Some time ago I tried to create Docker image with Cassandra and some other programs. For the "others", the operation was quite easy but Cassandra caused some problems because of several configuration properties.
This post tries to explain in what creating Cassandra Docker image was difficult. It starts by showing what happens with the default configuration and explains the evolution through parameters changes.
The first victory - --net=host
Below code shows the first step to put Cassandra into Docker container:
RUN wget --quiet http://mirrors.standaloneinstaller.com/apache/cassandra/3.10/apache-cassandra-3.10-bin.tar.gz -P /home/streaming_user/installs RUN tar -xvzf /home/streaming_user/installs/apache-cassandra-3.10-bin.tar.gz -C /home/streaming_user/programs RUN sed -i -E "s/MAX_HEAP_SIZE=\".*\"/MAX_HEAP_SIZE=\"1000M\"/" $cassandraConfig/cassandra-env.sh
It simply downloads specific Cassandra's version, untars it to configured location and starts the process. Docker container was firstly ran with this command: docker run -p 127.0.0.1:9042:9042 --name my_streaming_context -i -t streaming_context. The problem was that 9042 port, even if explicitly exposed through the command, was not reachable from client's application.
After some configuration research, the property --net=host appeared to be the solution. And it was, but rather in terms of just making something work - not necessarily proper solution. In fact --net=host flag allows container to share the network namespace of the host, i.e. container is exposed to public network.
It wasn't necessarily the thing I wanted. It's why I continued the tests.
Solution that fits
After reading some blogs and analyzing different Docker images, I found Hugo Picado's blog post about Containerizing Spring Boot and Cassandra making insight on properties to change before making Cassandra works without container's port public exposition. Among these properties we can find:
- listen_address - its default value equals to localhost and brings some problems since the property defines where Cassandra process binds. It also defines the address to which other Cassandra nodes will connect.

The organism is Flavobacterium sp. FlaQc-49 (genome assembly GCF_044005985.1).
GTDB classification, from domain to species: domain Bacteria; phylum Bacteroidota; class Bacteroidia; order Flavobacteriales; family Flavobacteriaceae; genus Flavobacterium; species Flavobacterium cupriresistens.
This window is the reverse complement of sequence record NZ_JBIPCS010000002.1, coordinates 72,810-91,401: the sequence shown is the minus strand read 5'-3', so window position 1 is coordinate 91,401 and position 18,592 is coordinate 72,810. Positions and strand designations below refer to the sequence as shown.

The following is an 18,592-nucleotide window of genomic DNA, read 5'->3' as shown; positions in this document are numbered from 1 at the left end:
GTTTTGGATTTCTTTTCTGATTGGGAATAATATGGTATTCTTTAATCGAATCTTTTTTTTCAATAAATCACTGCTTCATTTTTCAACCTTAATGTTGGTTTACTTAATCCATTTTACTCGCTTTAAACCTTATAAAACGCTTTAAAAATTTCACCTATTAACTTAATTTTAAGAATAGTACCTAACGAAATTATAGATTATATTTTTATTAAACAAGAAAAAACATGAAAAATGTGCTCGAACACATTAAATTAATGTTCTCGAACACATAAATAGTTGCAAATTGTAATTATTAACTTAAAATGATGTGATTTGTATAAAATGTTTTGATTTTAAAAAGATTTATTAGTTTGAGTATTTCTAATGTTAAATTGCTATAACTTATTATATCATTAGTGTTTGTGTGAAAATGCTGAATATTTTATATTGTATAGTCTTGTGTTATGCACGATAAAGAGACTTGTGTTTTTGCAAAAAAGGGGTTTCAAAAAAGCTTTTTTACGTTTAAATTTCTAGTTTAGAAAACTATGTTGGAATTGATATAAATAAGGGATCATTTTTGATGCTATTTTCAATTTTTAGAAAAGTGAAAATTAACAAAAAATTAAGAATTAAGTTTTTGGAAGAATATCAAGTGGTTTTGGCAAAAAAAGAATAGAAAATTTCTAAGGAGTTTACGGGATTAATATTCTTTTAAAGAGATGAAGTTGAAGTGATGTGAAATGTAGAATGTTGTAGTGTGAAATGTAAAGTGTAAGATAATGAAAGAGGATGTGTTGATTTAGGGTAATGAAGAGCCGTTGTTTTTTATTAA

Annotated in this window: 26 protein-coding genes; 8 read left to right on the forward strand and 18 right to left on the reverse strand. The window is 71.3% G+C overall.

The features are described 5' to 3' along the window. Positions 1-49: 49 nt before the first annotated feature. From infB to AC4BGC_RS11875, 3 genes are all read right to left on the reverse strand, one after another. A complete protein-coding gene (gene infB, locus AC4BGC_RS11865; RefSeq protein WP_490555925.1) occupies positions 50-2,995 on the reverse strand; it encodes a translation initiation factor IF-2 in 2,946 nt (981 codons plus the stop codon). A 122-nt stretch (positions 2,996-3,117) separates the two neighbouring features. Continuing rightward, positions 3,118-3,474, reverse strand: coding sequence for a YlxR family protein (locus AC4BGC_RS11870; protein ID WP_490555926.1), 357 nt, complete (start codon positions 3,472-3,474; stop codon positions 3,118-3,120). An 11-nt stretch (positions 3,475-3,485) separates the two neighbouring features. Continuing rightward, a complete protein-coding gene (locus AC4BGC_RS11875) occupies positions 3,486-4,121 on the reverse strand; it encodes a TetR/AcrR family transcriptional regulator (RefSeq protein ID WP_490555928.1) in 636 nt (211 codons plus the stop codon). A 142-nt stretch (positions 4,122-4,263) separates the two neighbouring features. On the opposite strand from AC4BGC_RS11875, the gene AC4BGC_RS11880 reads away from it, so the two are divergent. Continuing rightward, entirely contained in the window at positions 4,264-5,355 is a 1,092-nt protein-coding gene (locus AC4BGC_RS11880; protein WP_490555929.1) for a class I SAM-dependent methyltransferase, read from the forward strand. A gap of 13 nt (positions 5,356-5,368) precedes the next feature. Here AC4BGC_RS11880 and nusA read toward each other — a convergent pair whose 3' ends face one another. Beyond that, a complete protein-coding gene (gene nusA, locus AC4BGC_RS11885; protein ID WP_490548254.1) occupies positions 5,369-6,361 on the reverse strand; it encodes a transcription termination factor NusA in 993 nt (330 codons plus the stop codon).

- broadcast_address - by default it's not specified and thus the value defined in listen_address is used. The broadcast_address property defines the address broadcasted to other Cassandra nodes .
Broadcast address is especially useful when not all nodes have access to other nodes by their private addresses (listen_address). It can occur when they're deployed in data centers in different geographical regions.
- rpc_address - defines the listen address for client connections.
- broadcast_rpc_address - RPC address broadcasted to driver and other Cassandra nodes.
- - seeds - this property is discovery property since it serves to learn about the topology of the ring. This configuration is especially useful when Cassandra runs with multiple nodes .
Seeds are used to discover the topology of the ring. Thus in distributed mode at least one node from each data center should be defined there. It's advised to define more than 1 to achieve fault tolerance. But it's not recommended to define every node as a seed since it deteriorates performances of gossip protocol (internode communication protocol).
Not all of above properties are useful in our case of simple containerization of databases. But to remain totally consistent, they all were changed as advised. And without any surprise, the 9042 port was correctly exposed to client's program.
This post presents the integration of Cassandra into Docker container composed of different data sources. It's mostly focused on troubleshooting part. The first section described the problem of port accessibility and a hack solution consisted on exposing container's ports publicly. The second part gave another, more proper solution, consisted on changing Cassandra's default properties.